HomeResources‘The toughest story I’ve covered’: How COVID-19 changed journalism

‘The toughest story I’ve covered’: How COVID-19 changed journalism

Three journalists and a scientist unpack how the coronavirus pandemic changed their jobs and the news landscape. Watch the discussion here.

Resource details:

Publication title: Journalism in the time of COVID 
Author(s): African Investigative Journalism Conference (AIJC) 2020
Publication date: 13 October 2020

What the discussion was about:

The COVID-19 pandemic has unfolded at a rapid pace, forcing many reporters to adapt. Breaking news journalists, political and business investigators alike have all been forced to walk a new beat — health. This panel, moderated by Mia Malan, shares the challenges and lessons of covering an unfamiliar subject accurately and critically. The session forms part of the University of the Witwatersrand’s African Investigative Journalism Conference, hosted virtually this year. Seasoned media professionals Ferial Haffajee, associate editor at Daily Maverick, Asha Mwilu from Debunked, a Kenyan media startup, and Ida Jooste from the United States media development organisation Internews share their experiences while epidemiologist Taryn Young reflects on how scientists and journalists can support each other in science communication. Young is from Stellenbosch University’s Centre for Evidence-based Healthcare. 

Key take-aways from the panel:

What COVID taught non-health reporters about the beat

  • A health story needn’t only be about science. The stories can cut across many aspects of society, allowing reporters to weave together various issues such as policy, climate and politics, Mwilu says. The reports of police brutality during the pandemic in South Africa and Nigeria were used as examples.
  • In some newsrooms, health and development stories are often labelled as “soft beats” with those reports being assigned to feature writers. But COVID-19 busted that myth, Haffajee and Mwilu say. “What I’ve learnt this year is that health reporting is probably the most important of the beats. It’s literally a matter of life and death. And it touches every single part of our reporting life,” Haffajee says. 
  • Investigative health reporting is different from traditional investigations, Haffajee says.  Health reporting focuses on systemic issues while investigations are more about a single event. These unique features of health reporting require different reporting tactics and styles than those used in investigative reporting “because screaming headlines, and breaking news don’t really work”. 
  • Health reporting requires an understanding of the nuance of wicked problems, which don’t offer clear-cut solutions, Jooste says. The fixes they provide, instead, offer shortcomings of their own. Just as lockdown allowed for South Africa’s health system to prepare itself for an increase in coronavirus infections, the country’s economy suffered blows Jooste explained. “When you embrace the idea of what a wicked problem is, you realise that it was never either-or.” 
  • Another key aspect of health reporting – empathy, Mwilu says. “For me, it ended up being one of the toughest stories I’ve covered. The level of emotional intelligence that I needed as a journalist to navigate this ever-evolving story. And one that I didn’t even have resources for it. I had never covered a pandemic before.”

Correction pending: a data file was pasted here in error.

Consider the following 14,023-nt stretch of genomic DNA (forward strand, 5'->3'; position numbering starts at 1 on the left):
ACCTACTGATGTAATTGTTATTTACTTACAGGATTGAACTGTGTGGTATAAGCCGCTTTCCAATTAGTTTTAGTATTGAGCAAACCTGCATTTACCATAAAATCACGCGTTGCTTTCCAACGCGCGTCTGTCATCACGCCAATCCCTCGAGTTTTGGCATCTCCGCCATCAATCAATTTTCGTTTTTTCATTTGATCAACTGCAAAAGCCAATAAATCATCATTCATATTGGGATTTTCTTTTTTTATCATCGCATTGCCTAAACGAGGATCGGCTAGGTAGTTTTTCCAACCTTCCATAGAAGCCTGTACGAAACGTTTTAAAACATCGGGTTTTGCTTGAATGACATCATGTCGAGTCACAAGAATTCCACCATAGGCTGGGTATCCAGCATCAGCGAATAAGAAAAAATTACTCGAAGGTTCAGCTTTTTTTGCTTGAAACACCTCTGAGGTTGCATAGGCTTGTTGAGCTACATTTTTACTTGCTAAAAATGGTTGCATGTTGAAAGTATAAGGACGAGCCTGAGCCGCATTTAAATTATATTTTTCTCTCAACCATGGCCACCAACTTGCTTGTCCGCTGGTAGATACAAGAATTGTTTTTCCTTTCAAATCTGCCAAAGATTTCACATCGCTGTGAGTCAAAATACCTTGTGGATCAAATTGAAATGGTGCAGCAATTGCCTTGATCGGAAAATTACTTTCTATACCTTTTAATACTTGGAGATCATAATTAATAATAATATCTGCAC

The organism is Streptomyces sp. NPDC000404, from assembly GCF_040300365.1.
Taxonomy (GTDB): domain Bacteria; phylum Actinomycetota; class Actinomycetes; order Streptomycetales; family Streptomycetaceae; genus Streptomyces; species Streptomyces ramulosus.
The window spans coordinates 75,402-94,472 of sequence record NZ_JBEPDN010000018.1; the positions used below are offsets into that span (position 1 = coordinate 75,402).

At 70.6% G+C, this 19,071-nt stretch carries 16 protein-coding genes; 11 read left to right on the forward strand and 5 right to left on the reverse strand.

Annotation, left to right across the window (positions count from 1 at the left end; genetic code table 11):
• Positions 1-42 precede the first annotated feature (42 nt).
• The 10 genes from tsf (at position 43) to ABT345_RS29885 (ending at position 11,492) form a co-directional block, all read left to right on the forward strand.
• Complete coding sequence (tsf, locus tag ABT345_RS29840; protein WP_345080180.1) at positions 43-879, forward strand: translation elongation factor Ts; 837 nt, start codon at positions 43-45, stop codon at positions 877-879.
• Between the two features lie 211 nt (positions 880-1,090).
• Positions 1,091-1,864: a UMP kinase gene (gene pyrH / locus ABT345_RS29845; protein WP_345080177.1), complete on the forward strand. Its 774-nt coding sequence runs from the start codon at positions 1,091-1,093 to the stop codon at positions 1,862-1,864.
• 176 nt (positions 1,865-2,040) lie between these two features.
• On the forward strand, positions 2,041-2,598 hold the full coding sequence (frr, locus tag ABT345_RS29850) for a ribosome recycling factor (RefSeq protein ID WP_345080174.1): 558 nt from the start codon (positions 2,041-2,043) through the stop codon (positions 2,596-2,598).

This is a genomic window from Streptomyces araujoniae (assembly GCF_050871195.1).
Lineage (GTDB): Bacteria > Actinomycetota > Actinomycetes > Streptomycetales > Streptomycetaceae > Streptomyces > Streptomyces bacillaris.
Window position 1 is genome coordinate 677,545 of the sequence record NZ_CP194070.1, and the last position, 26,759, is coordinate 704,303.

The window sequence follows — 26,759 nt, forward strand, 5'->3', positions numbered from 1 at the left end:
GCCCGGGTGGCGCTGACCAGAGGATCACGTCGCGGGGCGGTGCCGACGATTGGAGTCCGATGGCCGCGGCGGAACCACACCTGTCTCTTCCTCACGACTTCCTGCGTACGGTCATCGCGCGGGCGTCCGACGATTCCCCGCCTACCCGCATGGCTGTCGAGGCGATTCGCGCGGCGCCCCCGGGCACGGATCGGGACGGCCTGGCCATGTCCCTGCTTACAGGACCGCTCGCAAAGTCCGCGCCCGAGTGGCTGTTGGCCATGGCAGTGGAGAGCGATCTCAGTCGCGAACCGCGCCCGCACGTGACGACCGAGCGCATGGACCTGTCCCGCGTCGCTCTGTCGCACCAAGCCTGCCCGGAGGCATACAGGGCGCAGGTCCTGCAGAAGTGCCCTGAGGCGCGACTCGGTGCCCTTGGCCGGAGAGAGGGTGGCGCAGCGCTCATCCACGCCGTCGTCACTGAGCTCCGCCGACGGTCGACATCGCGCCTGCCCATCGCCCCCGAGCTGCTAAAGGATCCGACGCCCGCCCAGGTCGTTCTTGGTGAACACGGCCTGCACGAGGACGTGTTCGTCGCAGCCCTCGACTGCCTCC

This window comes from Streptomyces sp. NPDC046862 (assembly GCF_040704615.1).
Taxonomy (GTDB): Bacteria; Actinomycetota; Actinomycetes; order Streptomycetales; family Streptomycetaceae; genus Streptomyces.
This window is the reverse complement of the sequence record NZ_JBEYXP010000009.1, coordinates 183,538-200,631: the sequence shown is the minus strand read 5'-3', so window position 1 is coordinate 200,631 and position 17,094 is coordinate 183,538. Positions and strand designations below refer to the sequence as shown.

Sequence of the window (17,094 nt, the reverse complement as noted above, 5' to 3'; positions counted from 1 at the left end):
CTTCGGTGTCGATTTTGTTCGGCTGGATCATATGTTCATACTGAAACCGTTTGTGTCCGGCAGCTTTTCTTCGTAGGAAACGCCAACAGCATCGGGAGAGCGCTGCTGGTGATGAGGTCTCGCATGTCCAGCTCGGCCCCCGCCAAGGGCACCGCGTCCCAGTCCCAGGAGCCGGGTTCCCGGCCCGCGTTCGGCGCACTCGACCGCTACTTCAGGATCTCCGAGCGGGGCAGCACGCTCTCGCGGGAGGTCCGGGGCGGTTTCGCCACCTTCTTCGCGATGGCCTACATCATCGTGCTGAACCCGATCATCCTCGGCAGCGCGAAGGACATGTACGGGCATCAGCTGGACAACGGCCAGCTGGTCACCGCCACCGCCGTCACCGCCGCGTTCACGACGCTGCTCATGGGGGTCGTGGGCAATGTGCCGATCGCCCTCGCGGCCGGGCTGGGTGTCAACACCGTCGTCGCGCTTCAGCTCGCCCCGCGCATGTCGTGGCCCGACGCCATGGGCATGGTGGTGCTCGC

Building capacity

  • Haffajee credits Bhekisisa’s “Epidemiology 101” lecture series with helping her gain the confidence to approach and better understand the science informing the headlines. “That has been completely invaluable to me. [It taught me] that you actually need to be inducted into the beat. The course was produced in partnership with The McGill International TB Centre, Chatham House and Media for Environment, Science, Health and Agriculture. It was presented to Africa-based journalists to cement their understanding of epidemiology fundamentals, and improve the quality of reporting on the continent. Did you miss the course? Watch it here

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  • Collaboration between researchers and journalists are key. Evidence-informed decision making requires collective action from both professions, Young says. “For good health information to reach the public, you need good science, and you need research to have been done well. Journalists need to be able to pick up the findings of that research and report about it critically to the public.” Young says the lack of this knowledge resulted in misinformation in the media. 
  • Haffajee shared an example of how her reporting benefited from the expertise of a pulmonologist explaining how lungs worked.
  • Mwilu called on the unique knowledge of doctors who had worked in regions affected by the Ebola epidemic to shed light on how a country copes with a health crisis of these proportions.

Fact checks and reality checks

  • The unprecedented pace of the pandemic has meant research outputs have been fast-tracked. The peer review process has been sped up and this could result in increased incidents of misinformation, Young pointed out. Fact checking information in a situation like this is crucial. Reporters should be more critical when using research outputs. 
  • Reality checks are important, too, Jooste says.  Reporters need to understand that misinformation is also rooted in people’s previously held beliefs. “It’s as important to have to sort of do this reality check of what it is that people believe and why they don’t actually necessarily sort of cling on to what is factual and evidence based. So journalists have that double role. They need to know the facts. They need to know the science”. 

You can find a recording of the panel here.